Lack of an inhibitory effect of hyperprolactinemia on androgen-dependent marking.

Title

Lack of an inhibitory effect of hyperprolactinemia on androgen-dependent marking.

Creator

Doherty P C

Publisher

Physiology & behavior

Date

1991
1991-11

Description

An experiment was performed to determine if hyperprolactinemia (chronically elevated serum prolactin levels), which inhibits testosterone-activated male sexual activity, also affects other androgen-dependent behaviors. Thus defecation and urine marking in response to a novel environment were examined in sham-operated and pituitary-grafted (hyperprolactinemic) male rats that had been castrated or castrated and given subcutaneous testosterone implants. Both castration and pituitary grafting significantly inhibited defecation, with the inhibitory effects of hyperprolactinemia being most pronounced in the castrated non-testosterone-treated animals. In contrast, castration significantly reduced the amount of urine marking observed, but pituitary grafting was without effect on this behavior. Thus, although hyperprolactinemia may inhibit sexual activity through an antagonism of the activational effects of testosterone, these results suggest that this effect is specific to sexual behavior and does not involve a more generalized inhibition of the effects of testosterone on androgen-dependent behaviors.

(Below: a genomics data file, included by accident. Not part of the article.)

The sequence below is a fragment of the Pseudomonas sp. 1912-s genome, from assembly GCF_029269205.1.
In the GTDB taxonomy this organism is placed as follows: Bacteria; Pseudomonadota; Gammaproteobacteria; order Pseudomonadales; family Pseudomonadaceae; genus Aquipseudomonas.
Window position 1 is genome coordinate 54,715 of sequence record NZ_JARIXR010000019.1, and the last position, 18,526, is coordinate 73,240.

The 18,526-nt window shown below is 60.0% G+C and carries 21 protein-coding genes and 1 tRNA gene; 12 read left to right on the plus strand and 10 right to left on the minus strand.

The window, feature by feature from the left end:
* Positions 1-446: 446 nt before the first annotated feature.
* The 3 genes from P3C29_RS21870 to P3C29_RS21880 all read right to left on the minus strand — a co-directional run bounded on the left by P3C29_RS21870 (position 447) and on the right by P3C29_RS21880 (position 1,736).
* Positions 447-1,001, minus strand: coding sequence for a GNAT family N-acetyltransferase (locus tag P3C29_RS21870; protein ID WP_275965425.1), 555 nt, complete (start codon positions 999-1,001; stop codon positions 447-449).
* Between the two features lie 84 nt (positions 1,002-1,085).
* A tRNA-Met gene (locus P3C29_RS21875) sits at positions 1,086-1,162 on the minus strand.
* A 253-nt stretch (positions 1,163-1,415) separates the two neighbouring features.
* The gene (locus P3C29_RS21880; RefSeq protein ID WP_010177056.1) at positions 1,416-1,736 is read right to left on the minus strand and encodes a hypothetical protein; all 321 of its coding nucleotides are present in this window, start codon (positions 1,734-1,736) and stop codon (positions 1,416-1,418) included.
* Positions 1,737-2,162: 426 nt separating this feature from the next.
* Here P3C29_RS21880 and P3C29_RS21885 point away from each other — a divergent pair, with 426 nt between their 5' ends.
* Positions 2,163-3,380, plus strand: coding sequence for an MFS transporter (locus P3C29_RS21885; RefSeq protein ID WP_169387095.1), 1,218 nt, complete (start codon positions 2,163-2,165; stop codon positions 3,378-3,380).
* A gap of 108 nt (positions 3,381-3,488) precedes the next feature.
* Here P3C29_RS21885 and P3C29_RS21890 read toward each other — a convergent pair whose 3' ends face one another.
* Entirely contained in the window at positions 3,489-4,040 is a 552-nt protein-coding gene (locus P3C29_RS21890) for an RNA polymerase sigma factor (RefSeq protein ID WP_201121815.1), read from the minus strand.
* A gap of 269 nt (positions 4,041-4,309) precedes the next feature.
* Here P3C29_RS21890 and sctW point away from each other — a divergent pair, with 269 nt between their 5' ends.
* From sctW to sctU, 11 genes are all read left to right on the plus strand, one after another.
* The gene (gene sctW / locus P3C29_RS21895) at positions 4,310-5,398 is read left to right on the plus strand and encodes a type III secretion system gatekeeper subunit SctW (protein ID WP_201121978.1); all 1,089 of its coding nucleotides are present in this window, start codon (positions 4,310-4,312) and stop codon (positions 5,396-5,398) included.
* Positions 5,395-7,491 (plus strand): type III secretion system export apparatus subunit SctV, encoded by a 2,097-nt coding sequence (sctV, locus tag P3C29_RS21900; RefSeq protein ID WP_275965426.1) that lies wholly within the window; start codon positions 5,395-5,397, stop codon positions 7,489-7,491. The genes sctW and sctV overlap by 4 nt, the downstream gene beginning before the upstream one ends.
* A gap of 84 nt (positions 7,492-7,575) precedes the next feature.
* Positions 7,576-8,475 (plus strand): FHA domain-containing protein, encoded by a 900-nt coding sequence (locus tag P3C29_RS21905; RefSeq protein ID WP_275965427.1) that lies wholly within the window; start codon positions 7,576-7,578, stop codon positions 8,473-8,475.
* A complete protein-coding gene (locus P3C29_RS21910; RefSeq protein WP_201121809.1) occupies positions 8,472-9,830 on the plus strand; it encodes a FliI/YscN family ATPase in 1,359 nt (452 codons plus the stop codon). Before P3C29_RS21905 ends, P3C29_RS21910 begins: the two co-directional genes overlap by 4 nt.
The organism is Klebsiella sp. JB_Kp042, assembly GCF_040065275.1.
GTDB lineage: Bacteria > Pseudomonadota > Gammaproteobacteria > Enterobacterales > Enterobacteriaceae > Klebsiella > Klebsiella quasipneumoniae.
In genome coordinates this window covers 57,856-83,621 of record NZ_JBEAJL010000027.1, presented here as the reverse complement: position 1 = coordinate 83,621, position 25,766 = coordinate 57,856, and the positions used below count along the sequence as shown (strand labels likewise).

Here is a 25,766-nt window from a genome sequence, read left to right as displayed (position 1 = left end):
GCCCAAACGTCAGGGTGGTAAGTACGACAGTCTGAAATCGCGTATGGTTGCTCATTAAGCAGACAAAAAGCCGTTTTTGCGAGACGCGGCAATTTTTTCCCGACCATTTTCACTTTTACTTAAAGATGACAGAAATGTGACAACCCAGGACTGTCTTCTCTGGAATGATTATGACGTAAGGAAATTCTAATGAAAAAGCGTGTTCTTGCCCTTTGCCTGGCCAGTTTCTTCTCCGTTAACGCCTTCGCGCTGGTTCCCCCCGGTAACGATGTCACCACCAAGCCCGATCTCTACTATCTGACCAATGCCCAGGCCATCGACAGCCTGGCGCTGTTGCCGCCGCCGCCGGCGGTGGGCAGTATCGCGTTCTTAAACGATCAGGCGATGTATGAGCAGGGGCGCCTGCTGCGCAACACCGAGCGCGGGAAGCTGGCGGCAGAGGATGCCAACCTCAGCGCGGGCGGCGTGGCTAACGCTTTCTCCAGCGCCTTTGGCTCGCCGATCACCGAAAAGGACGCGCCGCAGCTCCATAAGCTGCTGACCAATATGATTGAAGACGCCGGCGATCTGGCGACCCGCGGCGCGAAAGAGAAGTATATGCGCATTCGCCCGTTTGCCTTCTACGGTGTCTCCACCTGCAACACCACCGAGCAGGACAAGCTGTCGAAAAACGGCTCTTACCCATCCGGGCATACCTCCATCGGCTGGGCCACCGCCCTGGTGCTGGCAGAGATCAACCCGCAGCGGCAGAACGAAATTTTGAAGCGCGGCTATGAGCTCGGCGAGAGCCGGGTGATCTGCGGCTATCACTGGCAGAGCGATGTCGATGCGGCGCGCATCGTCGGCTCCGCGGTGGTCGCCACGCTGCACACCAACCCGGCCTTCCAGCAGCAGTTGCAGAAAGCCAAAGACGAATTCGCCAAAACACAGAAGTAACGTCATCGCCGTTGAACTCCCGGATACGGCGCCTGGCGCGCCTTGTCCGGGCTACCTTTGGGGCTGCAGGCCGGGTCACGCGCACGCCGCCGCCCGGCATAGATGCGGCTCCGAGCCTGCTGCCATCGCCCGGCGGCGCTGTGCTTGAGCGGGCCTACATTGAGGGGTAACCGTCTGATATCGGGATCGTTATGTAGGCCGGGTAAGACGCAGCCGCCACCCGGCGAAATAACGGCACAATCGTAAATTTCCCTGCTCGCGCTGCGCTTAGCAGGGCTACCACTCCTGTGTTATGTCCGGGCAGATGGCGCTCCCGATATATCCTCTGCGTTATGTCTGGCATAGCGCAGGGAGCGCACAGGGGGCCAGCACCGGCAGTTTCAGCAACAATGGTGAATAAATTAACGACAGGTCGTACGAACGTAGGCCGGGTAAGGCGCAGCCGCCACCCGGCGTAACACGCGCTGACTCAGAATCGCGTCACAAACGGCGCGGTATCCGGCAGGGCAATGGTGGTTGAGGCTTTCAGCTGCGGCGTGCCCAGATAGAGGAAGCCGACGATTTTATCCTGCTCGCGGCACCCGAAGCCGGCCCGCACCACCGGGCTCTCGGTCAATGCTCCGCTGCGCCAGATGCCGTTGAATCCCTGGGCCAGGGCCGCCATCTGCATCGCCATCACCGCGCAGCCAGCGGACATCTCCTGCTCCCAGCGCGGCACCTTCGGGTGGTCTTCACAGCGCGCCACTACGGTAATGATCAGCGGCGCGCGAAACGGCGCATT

Subject

Animal/*physiology; Animals; Arousal/physiology; Brain/*physiology; Defecation/physiology; Inbred F344; Male; Mesencephalon/physiology; Neural Inhibition/*physiology; Neural Pathways/physiology; Preoptic Area/physiology; Prolactin/*physiology; Rats; Sex Attractants/*urine; Sexual Behavior; Testosterone/*physiology; Urination/*physiology

Rights

Article information provided for research and reference use only. All rights are retained by the journal listed under publisher and/or the creator(s).

Pages

1047–1050

Issue

5

Volume

50

Citation

Doherty P C, “Lack of an inhibitory effect of hyperprolactinemia on androgen-dependent marking.,” NEOMED Bibliography Database, accessed April 22, 2021, https://neomed.omeka.net/items/show/3309.

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